Sometimes a moment just begs to be painted.
The minute you see the scene it is as if
it was put there just for the artists' eye, to be
captured and preserved forever in paint.
Such was the history behind this painting, "The Gathering." I spent the morning at a friend's farm and after we gathered flowers I laid my basket down to run in and fetch something. When I returned I paused, slowly I took in the scene before me: the garden in the distance, the old milk can, the peeling chair and my freshly cut flowers. I savored it. The smells, the sounds, the colors are with me to this day. But before I moved on I reached in my back pocket and took a photo.
Days later I remembered the photo and printed it out to see if I might be able to paint from it. I really wanted to preserve that rustic yet fresh atmosphere and I knew I had a challenge before me.
I began with a gold and a gold/green wash on the white canvas and then lightly sketched out the chair using a piece of white chalk. When I was fairly certain of my most important lines I used a brush and a liquidy-wash of burnt sienna to draw in my guide.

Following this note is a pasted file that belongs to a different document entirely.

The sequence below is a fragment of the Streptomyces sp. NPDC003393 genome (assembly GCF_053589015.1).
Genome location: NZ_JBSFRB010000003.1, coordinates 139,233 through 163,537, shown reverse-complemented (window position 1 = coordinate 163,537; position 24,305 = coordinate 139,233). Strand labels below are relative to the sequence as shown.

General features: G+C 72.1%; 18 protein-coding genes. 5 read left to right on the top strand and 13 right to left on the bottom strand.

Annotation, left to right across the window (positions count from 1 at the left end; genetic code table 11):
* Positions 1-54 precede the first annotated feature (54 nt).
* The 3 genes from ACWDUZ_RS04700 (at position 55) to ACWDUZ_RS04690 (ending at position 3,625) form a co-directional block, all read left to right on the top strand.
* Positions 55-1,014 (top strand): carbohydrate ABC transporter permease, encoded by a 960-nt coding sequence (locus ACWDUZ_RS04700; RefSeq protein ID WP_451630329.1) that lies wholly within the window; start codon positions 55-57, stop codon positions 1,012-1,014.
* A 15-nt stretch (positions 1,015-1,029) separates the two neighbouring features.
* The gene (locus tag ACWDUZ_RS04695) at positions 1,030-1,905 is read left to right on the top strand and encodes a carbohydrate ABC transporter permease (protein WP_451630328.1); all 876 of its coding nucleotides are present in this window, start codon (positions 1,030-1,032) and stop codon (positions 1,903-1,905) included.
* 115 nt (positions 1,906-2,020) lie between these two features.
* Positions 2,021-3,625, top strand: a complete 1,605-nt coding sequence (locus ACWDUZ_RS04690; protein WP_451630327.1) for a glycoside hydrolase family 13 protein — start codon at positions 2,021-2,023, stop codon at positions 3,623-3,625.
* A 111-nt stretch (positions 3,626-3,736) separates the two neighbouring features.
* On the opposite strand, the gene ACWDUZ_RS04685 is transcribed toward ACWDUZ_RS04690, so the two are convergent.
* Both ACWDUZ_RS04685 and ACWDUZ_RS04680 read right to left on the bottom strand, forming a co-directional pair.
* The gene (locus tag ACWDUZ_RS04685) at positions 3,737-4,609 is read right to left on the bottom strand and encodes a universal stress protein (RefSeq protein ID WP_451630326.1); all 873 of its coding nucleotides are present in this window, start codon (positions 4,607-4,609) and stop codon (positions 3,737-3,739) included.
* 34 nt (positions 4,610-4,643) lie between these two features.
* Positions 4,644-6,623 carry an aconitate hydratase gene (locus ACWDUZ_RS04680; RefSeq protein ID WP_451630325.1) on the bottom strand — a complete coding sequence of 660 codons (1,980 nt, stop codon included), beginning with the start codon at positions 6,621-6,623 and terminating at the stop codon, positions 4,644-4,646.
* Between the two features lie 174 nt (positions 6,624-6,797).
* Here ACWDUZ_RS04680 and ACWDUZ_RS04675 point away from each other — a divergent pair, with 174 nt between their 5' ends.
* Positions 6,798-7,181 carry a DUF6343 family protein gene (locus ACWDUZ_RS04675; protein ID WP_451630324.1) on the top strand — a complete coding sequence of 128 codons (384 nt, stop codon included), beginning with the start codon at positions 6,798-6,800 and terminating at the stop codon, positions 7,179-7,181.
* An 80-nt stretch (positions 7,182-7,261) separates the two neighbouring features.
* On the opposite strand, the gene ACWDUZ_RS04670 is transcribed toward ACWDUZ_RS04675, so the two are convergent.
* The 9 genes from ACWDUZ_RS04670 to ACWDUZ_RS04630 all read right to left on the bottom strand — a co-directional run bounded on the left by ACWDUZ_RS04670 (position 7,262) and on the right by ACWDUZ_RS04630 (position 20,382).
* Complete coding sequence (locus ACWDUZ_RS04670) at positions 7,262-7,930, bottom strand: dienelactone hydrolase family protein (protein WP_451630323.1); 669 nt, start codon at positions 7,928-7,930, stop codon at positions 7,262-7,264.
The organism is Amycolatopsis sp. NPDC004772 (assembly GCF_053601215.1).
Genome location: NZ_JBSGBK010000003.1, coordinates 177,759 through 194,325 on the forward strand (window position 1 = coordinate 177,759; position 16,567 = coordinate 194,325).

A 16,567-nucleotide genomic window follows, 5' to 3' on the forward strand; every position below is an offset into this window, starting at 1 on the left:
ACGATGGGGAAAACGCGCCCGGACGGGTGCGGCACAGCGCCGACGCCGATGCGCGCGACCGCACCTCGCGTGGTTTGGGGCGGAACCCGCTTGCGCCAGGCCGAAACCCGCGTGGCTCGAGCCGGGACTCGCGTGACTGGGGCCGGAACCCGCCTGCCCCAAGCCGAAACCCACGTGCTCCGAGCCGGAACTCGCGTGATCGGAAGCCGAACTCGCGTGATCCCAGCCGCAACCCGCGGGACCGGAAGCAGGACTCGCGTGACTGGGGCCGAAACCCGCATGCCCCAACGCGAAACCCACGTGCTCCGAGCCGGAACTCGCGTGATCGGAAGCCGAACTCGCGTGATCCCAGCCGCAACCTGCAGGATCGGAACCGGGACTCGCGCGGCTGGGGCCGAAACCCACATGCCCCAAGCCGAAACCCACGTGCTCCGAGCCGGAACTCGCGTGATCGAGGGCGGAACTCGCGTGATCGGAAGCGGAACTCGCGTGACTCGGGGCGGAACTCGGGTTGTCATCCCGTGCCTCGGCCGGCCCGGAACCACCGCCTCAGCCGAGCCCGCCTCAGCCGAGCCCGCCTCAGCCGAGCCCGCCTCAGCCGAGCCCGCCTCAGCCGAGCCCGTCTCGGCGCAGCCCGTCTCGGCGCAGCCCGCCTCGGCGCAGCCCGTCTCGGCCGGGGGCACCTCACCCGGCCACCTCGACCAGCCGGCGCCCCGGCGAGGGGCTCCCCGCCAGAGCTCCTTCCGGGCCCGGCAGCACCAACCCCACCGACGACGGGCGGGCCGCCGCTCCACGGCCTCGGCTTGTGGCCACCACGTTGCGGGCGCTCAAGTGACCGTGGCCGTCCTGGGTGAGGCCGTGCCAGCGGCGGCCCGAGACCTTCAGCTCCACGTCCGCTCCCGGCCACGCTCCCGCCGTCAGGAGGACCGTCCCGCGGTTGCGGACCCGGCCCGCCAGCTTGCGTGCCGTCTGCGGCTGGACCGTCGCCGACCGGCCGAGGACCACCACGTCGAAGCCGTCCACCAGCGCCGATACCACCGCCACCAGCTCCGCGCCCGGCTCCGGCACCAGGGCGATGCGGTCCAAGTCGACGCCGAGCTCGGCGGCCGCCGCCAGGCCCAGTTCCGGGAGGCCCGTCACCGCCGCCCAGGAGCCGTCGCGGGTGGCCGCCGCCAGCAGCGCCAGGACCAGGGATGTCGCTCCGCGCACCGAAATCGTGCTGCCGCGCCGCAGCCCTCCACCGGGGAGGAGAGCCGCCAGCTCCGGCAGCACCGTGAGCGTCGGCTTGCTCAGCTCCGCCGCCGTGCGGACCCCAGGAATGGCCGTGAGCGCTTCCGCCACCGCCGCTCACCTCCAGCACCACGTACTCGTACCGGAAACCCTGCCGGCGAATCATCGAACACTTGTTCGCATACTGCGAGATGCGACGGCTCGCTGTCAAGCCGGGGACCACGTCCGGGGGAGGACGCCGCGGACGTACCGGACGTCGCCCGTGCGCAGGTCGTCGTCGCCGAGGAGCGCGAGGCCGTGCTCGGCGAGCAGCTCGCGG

Then the painting fun began. Apparently I was so engrossed I forgot to take photos. I do remember telling my self to "slow down, slow down, slooooow down." I wanted to leave some "raw-ness" to the rendering and I know my tendency to get bogged down in painting the details which, I think, tightens up the overall feel.
Paint, sit and look. Walk around. Paint. Back off. Mull. Go away. Come back. Study. Paint.
I am learning (or trying to learn) to think at least twice as long as paint. Easier said than done.
The Gathering, oil, 24 x 20
(waiting for its frame)
So here is the result. The flowers eventually found a vase and then died but the wonderful morning is still with me as I remember the air, the smells, the colors...and how the still life magically appeared and asked me to paint it.
Color Fully Yours,